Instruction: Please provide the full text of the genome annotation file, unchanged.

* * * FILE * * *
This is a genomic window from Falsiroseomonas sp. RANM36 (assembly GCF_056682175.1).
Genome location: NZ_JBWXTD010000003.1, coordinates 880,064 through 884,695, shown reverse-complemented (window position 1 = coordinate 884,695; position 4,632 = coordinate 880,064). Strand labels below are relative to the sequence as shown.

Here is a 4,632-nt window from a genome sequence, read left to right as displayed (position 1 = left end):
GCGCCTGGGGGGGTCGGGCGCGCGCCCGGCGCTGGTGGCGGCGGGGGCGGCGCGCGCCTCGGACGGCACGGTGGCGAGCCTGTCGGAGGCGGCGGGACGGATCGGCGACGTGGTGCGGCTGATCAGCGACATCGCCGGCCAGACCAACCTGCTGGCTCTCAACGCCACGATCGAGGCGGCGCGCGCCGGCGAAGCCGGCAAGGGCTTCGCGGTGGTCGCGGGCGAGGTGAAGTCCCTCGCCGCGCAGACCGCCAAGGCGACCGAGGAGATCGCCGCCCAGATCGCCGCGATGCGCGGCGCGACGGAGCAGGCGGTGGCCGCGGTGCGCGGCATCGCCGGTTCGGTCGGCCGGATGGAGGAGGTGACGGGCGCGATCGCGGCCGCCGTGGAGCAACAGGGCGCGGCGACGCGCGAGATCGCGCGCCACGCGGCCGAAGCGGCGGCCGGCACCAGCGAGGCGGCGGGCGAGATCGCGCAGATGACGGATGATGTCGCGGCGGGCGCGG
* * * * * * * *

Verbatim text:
This is a genomic window from Falsiroseomonas sp. RANM36 (assembly GCF_056682175.1).
Genome location: NZ_JBWXTD010000003.1, coordinates 880,064 through 884,695, shown reverse-complemented (window position 1 = coordinate 884,695; position 4,632 = coordinate 880,064). Strand labels below are relative to the sequence as shown.

Here is a 4,632-nt window from a genome sequence, read left to right as displayed (position 1 = left end):
GCGCCTGGGGGGGTCGGGCGCGCGCCCGGCGCTGGTGGCGGCGGGGGCGGCGCGCGCCTCGGACGGCACGGTGGCGAGCCTGTCGGAGGCGGCGGGACGGATCGGCGACGTGGTGCGGCTGATCAGCGACATCGCCGGCCAGACCAACCTGCTGGCTCTCAACGCCACGATCGAGGCGGCGCGCGCCGGCGAAGCCGGCAAGGGCTTCGCGGTGGTCGCGGGCGAGGTGAAGTCCCTCGCCGCGCAGACCGCCAAGGCGACCGAGGAGATCGCCGCCCAGATCGCCGCGATGCGCGGCGCGACGGAGCAGGCGGTGGCCGCGGTGCGCGGCATCGCCGGTTCGGTCGGCCGGATGGAGGAGGTGACGGGCGCGATCGCGGCCGCCGTGGAGCAACAGGGCGCGGCGACGCGCGAGATCGCGCGCCACGCGGCCGAAGCGGCGGCCGGCACCAGCGAGGCGGCGGGCGAGATCGCGCAGATGACGGATGATGTCGCGGCGGGCGCGG